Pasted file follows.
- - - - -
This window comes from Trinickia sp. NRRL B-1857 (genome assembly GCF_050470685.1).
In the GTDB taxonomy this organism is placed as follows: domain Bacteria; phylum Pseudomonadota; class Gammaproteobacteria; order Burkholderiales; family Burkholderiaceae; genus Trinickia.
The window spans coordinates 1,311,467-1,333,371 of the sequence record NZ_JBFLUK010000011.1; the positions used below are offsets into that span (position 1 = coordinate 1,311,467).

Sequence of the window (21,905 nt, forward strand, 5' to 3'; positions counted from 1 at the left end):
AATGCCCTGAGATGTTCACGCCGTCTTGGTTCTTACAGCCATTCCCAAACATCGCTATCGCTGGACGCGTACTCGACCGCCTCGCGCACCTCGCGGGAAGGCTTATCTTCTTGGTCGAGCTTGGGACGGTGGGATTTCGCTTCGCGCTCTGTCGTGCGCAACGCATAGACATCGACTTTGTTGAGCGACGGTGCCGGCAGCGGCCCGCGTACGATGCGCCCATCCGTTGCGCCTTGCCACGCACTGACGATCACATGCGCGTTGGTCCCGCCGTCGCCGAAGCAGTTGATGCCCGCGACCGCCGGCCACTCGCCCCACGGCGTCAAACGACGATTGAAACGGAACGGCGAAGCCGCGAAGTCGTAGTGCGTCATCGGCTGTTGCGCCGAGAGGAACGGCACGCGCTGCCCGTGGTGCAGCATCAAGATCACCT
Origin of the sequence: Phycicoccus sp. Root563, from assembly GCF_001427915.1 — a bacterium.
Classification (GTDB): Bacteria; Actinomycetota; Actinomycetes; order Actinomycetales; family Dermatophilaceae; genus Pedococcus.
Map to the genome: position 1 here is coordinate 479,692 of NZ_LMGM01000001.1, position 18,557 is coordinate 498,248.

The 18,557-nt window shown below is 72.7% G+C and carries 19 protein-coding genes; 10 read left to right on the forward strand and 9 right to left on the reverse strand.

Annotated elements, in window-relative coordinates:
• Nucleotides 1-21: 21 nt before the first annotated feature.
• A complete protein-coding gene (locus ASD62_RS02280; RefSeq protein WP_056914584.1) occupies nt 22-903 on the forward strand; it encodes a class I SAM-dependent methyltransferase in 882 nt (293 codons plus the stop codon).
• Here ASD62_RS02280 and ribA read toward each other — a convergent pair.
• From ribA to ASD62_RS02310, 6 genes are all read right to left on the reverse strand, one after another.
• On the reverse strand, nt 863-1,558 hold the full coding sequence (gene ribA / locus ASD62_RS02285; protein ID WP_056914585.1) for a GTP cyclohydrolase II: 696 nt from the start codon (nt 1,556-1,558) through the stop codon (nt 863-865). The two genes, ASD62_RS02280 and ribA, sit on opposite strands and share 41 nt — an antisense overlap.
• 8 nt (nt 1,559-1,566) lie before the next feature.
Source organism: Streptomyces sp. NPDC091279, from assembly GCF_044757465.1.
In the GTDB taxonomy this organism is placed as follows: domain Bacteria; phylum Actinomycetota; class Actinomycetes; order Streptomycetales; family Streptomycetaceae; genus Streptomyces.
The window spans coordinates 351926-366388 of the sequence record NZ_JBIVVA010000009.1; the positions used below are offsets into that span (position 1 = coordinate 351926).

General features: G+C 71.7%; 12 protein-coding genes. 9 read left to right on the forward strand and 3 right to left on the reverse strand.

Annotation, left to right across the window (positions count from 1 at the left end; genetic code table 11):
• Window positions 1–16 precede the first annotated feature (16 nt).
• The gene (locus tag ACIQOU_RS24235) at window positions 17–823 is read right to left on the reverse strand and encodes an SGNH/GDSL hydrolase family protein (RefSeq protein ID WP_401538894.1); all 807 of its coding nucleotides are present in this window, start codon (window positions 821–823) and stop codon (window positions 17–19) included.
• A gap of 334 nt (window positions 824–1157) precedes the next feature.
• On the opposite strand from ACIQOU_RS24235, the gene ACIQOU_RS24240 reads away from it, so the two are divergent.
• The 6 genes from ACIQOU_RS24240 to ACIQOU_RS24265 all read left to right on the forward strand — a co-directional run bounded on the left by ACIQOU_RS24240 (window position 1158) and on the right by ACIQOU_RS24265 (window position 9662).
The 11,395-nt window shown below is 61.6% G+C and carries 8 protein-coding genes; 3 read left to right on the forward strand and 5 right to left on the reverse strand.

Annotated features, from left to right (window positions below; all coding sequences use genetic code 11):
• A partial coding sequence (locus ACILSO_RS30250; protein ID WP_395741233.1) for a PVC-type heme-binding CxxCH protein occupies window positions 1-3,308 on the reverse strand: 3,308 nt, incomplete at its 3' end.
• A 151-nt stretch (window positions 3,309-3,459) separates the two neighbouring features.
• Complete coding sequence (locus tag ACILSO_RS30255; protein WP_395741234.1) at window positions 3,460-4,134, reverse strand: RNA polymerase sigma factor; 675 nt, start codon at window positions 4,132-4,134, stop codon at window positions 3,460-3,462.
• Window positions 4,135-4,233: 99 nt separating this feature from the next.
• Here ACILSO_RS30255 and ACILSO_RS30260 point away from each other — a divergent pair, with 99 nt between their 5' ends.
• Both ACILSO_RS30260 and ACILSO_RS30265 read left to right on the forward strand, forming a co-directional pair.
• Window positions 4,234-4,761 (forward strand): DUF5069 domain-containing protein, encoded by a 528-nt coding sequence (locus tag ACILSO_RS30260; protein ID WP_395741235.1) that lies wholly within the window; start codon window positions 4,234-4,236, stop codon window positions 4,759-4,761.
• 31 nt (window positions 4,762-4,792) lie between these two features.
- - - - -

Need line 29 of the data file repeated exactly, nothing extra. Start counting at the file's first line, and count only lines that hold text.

• A partial coding sequence (locus ACILSO_RS30250; protein ID WP_395741233.1) for a PVC-type heme-binding CxxCH protein occupies window positions 1-3,308 on the reverse strand: 3,308 nt, incomplete at its 3' end.